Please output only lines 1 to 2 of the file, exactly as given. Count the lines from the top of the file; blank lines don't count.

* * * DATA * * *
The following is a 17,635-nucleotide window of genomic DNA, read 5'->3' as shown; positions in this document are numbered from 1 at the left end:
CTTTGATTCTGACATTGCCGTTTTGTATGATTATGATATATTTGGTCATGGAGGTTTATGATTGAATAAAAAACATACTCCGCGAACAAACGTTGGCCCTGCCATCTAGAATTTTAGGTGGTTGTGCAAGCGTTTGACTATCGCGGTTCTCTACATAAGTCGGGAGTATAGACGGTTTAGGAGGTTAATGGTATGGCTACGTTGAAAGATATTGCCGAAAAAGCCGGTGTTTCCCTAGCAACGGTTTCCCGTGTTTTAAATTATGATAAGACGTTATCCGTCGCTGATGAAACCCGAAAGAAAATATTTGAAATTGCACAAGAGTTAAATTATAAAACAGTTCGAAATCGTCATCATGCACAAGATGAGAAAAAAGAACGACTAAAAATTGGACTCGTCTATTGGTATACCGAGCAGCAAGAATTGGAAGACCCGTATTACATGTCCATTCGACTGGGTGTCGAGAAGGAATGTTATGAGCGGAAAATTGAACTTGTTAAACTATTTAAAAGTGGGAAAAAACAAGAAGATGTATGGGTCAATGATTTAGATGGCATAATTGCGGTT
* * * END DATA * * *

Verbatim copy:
The following is a 17,635-nucleotide window of genomic DNA, read 5'->3' as shown; positions in this document are numbered from 1 at the left end:
CTTTGATTCTGACATTGCCGTTTTGTATGATTATGATATATTTGGTCATGGAGGTTTATGATTGAATAAAAAACATACTCCGCGAACAAACGTTGGCCCTGCCATCTAGAATTTTAGGTGGTTGTGCAAGCGTTTGACTATCGCGGTTCTCTACATAAGTCGGGAGTATAGACGGTTTAGGAGGTTAATGGTATGGCTACGTTGAAAGATATTGCCGAAAAAGCCGGTGTTTCCCTAGCAACGGTTTCCCGTGTTTTAAATTATGATAAGACGTTATCCGTCGCTGATGAAACCCGAAAGAAAATATTTGAAATTGCACAAGAGTTAAATTATAAAACAGTTCGAAATCGTCATCATGCACAAGATGAGAAAAAAGAACGACTAAAAATTGGACTCGTCTATTGGTATACCGAGCAGCAAGAATTGGAAGACCCGTATTACATGTCCATTCGACTGGGTGTCGAGAAGGAATGTTATGAGCGGAAAATTGAACTTGTTAAACTATTTAAAAGTGGGAAAAAACAAGAAGATGTATGGGTCAATGATTTAGATGGCATAATTGCGGTT